In 2008, Wright had arguably the best season that any player had in the 45-season history of Shea Stadium. He set a single-season Shea record with 68 RBI. His 21 home runs and .618 slugging percentage were tied for the second-best there, and his .437 on-base percentage was the fourth-best. Those numbers were a near-match for those he put up at Shea the year before.
Wright had the best batting average (.318) and slugging percentage (.555) of any Met who played more than one season in that ballpark, which typically wasn’t too hitter-friendly, but is a pleasure compared to what he’s experienced at Citi Field.
Greg Rybarczyk of Hittrackeronline studied Wright’s fly balls and found that he lost nine potential home runs at Shea Stadium to the depths of Citi Field in 2009. Similar checks haven’t been made on Wright’s 2010 flies, but he made some adjustments there, increasing his homer tally from five to 12.
David Wright at Home Last 4 Seasons
Even with that, Citi Field ranks as the ballpark that puts the biggest death grip on right-handed power hitting. The Mets and their opponents right-handed hitters hit 61 home runs at Citi Field in 2010, 97 on the road.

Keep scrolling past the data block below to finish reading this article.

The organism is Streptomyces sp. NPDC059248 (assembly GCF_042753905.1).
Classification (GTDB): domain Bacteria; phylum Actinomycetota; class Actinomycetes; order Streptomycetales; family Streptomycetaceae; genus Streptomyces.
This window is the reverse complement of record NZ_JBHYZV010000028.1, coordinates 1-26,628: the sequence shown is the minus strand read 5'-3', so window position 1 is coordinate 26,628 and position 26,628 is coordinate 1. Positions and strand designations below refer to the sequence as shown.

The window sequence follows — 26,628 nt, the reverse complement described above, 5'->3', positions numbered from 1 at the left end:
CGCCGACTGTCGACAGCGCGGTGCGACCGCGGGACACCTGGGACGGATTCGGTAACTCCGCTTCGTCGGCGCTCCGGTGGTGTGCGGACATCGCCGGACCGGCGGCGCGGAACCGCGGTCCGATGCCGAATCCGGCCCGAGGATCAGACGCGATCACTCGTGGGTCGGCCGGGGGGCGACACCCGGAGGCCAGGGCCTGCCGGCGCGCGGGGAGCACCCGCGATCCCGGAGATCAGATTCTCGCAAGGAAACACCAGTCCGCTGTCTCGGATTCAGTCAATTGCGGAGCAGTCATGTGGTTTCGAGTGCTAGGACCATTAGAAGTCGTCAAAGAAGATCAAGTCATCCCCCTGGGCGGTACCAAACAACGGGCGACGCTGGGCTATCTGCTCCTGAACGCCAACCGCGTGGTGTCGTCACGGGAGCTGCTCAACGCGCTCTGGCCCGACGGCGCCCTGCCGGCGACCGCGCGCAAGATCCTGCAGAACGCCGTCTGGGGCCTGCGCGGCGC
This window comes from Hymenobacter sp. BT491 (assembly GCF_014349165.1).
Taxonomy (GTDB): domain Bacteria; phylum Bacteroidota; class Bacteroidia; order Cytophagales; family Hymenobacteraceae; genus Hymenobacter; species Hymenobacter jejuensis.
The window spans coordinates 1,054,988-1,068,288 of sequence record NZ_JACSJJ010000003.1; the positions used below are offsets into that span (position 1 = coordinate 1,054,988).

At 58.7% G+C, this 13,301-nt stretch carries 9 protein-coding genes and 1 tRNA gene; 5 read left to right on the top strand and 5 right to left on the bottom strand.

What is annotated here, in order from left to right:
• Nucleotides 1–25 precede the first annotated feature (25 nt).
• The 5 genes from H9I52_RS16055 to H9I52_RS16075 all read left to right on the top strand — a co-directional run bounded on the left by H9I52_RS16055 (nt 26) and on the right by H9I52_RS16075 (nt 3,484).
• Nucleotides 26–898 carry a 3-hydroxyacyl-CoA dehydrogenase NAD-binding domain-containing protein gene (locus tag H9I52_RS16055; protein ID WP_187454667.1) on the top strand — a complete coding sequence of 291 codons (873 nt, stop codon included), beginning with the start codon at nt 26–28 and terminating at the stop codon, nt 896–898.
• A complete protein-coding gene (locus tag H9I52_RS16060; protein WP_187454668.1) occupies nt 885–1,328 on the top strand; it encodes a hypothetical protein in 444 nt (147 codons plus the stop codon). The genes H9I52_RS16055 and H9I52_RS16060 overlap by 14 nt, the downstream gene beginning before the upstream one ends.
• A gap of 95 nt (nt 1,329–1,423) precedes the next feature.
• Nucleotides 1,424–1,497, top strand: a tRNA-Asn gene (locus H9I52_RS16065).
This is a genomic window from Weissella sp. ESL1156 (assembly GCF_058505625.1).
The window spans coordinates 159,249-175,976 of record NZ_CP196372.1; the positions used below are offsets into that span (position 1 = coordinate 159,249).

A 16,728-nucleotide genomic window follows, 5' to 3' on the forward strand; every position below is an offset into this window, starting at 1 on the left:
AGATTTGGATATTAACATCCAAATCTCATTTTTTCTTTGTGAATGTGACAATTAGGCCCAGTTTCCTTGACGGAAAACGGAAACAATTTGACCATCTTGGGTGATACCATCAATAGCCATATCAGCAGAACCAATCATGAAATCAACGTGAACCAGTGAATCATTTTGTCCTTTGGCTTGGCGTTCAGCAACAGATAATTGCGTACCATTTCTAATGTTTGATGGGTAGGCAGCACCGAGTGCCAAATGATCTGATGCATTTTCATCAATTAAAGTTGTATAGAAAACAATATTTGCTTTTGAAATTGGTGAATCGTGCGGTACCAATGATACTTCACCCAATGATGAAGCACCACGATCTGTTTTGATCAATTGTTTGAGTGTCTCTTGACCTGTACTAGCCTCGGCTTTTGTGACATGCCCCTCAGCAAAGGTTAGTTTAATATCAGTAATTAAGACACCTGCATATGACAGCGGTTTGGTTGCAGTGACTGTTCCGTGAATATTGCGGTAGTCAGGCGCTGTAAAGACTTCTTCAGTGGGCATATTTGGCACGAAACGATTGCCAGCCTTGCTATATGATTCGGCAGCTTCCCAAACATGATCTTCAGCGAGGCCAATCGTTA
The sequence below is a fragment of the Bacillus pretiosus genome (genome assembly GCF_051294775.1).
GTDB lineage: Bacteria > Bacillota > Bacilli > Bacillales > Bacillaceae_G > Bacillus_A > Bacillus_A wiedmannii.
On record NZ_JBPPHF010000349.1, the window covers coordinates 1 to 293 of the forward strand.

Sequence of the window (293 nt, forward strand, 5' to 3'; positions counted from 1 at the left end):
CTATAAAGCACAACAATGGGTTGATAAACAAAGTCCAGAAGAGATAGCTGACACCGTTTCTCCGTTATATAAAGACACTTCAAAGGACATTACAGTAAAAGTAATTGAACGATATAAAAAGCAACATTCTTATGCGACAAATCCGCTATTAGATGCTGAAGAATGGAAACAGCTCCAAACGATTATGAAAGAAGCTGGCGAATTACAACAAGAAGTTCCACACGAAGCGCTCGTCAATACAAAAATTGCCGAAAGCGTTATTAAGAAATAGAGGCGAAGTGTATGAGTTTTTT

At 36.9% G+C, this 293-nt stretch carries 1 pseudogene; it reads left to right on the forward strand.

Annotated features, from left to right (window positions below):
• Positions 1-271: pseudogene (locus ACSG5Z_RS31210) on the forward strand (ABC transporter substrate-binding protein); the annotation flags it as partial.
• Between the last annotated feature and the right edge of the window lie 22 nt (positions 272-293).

The recently-released Bill James 2010 Handbook calculated a “Park Factor” of 64 for right-handed hitters at Citi Field, second-worst of any ballpark in the majors (for lefties, it ranks much closer to average, tied for 11th-worst).
Wright spoke of how he felt opposite-field power was his strength. In 2007 and 2008, he hit 12 home runs at Shea Stadium that Baseball-Reference.com classified as going to right field or right center. In 2009 and 2010, he had just four. In two seasons, he’s hit one home run to right-center at Citi Field.
Last season, when Wright hit the ball to the right side at Citi Field, he hit just .259, a drop from .338 in 2008 and .333 in 2009.
It’s not just Wright’s home run total that has been impacted. Wright averaged 20 doubles per season at Shea from 2005 to 2008, or one every 14.3 at-bats. In two seasons at Citi Field, he’s totaled 29 two-base hits, one every 18.3 at-bats.
Inside Edge, which provides video scouting analysis to major league teams and media outlets, started classifying balls in play based on five categories of depth (deep, slightly deep, routine, shallow, and infield).
When Wright hit a ball that Inside Edge classified as deep or slightly deep in Citi Field last season, he had 25 hits and 23 outs (including sacrifice flies). On the road, when he hit balls of those depths, he had 32 hits and 21 outs.
Give any hitter seven more hits and two fewer outs and check out the wonders it will do for his stat line and his confidence. That’s something the Mets management should keep in mind when they try to figure out the right (or Wright) thing to do with their ballpark's dimensions.